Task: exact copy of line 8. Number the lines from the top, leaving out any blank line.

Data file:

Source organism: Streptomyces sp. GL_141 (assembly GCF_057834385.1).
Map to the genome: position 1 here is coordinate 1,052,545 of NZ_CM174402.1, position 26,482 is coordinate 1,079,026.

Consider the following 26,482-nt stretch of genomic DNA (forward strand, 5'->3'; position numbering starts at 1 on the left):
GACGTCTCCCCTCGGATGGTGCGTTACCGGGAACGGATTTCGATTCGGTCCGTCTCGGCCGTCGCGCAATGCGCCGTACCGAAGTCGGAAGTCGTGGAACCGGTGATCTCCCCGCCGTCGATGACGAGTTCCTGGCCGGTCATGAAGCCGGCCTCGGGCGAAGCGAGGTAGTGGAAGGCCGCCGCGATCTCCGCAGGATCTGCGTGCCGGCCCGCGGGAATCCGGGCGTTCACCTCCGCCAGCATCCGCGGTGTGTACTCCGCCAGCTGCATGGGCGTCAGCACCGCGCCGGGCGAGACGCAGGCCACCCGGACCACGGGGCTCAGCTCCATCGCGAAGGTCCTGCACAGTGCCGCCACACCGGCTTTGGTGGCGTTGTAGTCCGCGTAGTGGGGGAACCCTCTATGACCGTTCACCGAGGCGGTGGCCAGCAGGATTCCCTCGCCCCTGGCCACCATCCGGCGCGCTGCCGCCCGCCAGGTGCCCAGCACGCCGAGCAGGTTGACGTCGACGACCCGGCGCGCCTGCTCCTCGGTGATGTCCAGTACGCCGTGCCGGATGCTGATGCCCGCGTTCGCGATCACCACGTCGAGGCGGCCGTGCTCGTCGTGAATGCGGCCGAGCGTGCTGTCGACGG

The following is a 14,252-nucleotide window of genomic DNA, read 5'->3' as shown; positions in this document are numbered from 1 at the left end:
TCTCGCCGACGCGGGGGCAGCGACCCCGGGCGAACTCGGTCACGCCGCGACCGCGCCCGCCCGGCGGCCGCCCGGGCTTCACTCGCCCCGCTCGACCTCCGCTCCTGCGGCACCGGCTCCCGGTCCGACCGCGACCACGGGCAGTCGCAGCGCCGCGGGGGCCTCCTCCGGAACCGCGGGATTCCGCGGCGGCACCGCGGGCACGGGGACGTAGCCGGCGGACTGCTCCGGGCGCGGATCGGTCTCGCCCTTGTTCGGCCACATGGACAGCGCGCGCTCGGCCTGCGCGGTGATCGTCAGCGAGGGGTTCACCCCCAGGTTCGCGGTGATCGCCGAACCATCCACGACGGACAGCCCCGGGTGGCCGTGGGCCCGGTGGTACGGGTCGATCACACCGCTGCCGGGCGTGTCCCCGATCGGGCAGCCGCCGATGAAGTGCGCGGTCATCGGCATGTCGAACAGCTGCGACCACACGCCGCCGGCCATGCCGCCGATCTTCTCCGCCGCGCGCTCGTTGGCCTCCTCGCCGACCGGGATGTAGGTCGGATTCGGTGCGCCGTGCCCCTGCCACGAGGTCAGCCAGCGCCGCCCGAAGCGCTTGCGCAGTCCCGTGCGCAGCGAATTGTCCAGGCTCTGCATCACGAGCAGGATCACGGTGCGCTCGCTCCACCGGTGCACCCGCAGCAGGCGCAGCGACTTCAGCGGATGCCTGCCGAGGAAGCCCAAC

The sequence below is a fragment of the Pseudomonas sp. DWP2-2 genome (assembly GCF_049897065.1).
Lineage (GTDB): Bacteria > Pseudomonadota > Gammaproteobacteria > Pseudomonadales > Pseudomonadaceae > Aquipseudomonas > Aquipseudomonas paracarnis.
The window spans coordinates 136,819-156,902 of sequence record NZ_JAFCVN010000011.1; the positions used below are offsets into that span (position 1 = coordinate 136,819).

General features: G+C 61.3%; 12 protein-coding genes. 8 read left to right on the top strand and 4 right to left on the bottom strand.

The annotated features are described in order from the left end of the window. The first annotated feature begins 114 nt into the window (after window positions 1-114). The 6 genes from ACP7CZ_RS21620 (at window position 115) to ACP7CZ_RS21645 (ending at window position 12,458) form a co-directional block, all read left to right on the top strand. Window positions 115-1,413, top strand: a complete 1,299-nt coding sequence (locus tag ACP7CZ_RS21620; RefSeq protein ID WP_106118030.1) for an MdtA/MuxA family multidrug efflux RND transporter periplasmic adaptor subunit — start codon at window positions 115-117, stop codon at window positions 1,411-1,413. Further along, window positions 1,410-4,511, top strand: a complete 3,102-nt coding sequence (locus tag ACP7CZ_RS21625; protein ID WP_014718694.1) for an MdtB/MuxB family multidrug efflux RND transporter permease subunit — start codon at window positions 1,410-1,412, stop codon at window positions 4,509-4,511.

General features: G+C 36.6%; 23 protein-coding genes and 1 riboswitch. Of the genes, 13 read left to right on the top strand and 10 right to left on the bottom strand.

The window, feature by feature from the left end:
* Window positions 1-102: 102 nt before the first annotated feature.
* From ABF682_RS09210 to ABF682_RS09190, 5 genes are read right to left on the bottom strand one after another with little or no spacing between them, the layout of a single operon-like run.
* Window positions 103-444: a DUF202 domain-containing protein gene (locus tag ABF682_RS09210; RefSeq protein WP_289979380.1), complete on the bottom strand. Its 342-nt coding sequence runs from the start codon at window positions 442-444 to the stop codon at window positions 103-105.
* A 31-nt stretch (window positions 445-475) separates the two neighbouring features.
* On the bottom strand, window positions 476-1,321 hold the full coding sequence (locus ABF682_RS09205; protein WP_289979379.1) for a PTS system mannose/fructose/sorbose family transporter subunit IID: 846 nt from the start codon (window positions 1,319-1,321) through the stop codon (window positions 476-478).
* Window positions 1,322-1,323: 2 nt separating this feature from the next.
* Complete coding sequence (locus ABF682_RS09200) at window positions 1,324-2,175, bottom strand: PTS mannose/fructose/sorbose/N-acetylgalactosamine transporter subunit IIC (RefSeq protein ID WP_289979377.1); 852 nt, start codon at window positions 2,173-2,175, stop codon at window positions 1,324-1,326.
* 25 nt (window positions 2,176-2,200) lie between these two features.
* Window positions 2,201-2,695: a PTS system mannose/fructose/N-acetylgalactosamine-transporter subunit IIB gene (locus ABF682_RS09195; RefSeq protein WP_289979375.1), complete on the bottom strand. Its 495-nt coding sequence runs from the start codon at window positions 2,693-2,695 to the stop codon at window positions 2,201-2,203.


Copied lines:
Lineage (GTDB): Bacteria > Pseudomonadota > Gammaproteobacteria > Pseudomonadales > Pseudomonadaceae > Aquipseudomonas > Aquipseudomonas paracarnis.